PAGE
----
Cash basis values remain weak which is a symptom of large cash grain supplies. When futures rallied the cash basis weakened. In a truely tight supply driven market the cash market will advance faster than the futures, thus cash basis levels will strengthen. That did not occur on the recent advance.
 

CattleCo

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If all this grain in NE and IA is true.....we need a ass killing frost in IA and NE. September 10th! That will take care of this "bins are full" deal! If NE and IA have all this grain.....we apparently are not feeding all these cattle we are told we have on feed. Therefore the Heifer replacement build up may be bigger than 4-5 %???? A lot of these so called "experts" are not adding 1+1 and getting the correct answer. The good news we only have 60 days or so to find out! I am sure all these grain trader/cattle trader experts will say "they" were right all along! :roll:
 

katrina

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From what I understand there is so much corn from last year that there is a shortage of bin room for new corn...Anyone else hear that...The farmers in nebraska refused to sell corn for under $2.00, which makes sense to me because us being dry land farmer can not sell corn for less than two buck and make a profit, so I can't see how they could in eastern Ne, as I'm sure there cost to operate are way more than us small timers..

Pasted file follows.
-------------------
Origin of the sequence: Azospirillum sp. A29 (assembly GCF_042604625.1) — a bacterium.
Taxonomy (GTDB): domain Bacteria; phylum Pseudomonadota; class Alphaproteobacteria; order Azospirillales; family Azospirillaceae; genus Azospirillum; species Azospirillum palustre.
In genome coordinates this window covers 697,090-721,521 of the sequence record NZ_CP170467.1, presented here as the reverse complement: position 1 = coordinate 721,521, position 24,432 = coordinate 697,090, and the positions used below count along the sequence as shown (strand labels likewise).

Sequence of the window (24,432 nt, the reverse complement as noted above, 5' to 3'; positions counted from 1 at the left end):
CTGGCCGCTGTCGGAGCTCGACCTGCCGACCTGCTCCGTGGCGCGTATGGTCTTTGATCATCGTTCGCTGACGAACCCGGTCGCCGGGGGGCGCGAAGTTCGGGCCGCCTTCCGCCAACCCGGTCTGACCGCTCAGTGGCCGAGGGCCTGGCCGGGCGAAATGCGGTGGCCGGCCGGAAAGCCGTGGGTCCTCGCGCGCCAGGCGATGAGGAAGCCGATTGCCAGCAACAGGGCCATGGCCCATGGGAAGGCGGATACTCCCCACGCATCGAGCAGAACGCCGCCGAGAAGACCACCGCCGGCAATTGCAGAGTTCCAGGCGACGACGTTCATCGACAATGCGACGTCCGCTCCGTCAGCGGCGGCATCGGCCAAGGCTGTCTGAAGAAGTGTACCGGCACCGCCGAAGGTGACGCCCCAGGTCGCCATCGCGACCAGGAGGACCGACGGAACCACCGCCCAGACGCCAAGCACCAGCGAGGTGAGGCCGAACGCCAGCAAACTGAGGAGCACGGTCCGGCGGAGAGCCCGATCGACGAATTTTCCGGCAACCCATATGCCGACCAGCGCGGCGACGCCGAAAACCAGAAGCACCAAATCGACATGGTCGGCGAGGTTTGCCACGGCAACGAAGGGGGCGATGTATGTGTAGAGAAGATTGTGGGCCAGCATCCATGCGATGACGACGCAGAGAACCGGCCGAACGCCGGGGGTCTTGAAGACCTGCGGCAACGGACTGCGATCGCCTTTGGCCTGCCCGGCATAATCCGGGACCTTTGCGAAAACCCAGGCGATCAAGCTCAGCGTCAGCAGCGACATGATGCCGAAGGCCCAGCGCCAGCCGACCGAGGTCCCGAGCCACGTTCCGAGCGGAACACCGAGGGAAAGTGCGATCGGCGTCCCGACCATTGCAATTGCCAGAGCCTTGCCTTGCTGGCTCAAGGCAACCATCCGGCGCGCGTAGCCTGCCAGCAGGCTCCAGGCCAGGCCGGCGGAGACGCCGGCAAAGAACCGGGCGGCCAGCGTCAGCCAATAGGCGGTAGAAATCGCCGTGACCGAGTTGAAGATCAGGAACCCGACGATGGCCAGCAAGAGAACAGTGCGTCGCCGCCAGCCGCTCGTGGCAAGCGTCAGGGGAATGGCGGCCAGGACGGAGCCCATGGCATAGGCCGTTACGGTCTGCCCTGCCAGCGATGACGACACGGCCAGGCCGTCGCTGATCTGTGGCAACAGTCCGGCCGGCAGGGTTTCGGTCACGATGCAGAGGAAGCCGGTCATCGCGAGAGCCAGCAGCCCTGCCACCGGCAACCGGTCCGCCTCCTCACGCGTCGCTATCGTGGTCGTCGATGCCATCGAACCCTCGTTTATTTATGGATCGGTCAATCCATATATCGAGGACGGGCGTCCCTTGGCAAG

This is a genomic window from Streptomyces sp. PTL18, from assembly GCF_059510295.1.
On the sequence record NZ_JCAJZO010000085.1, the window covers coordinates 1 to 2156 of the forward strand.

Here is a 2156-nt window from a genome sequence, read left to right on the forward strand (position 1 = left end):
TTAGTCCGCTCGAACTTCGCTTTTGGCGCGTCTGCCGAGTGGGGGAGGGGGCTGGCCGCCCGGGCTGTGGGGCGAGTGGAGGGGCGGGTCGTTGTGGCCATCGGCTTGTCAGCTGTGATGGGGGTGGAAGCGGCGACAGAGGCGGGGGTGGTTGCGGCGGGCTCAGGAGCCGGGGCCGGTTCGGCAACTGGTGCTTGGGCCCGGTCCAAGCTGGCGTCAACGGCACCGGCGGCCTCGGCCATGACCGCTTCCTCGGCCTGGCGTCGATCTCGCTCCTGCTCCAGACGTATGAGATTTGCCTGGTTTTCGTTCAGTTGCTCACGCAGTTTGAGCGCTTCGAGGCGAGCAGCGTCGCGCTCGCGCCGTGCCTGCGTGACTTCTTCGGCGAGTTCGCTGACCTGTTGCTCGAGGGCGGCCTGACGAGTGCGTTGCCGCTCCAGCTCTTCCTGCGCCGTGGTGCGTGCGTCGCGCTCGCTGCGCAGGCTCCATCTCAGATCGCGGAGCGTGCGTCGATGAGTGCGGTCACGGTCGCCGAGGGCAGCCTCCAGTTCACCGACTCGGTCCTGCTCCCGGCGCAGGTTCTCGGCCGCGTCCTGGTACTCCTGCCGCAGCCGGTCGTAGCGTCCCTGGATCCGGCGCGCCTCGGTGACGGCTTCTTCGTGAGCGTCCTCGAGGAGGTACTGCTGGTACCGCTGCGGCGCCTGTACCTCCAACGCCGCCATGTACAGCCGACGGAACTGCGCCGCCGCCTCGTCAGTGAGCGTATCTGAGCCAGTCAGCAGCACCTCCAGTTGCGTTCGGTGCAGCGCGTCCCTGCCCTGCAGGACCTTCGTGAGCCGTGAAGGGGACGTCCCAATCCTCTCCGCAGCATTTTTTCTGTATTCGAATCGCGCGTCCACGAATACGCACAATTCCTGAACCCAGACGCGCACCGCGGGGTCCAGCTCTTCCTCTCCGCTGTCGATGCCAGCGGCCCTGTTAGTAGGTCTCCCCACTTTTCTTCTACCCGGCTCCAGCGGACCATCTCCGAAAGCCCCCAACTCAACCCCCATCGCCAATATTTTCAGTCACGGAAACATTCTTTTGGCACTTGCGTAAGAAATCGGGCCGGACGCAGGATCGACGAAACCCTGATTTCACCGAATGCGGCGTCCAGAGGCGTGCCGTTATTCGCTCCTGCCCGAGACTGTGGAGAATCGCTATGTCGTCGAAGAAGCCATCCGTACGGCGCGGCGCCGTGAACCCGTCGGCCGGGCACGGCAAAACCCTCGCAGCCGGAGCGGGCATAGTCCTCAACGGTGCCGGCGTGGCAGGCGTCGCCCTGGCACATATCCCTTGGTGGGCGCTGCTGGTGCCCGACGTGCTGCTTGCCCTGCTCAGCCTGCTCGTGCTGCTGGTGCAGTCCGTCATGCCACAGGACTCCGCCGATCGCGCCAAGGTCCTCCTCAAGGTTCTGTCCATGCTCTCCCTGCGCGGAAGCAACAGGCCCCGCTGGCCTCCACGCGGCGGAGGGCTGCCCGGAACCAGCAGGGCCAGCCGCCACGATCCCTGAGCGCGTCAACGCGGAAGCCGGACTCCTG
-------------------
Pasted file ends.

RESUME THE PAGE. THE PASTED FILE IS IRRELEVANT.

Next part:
CattleCo

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I bet a early frost and continued drought will shrink it!! :roll: But, these commodity brokers know it all!! :roll: :roll:


Schwieterman Marketing, L.L.C.

1616 Kansas Avenue

Garden City, KS 67846
Corn Crop No Longer Shrinking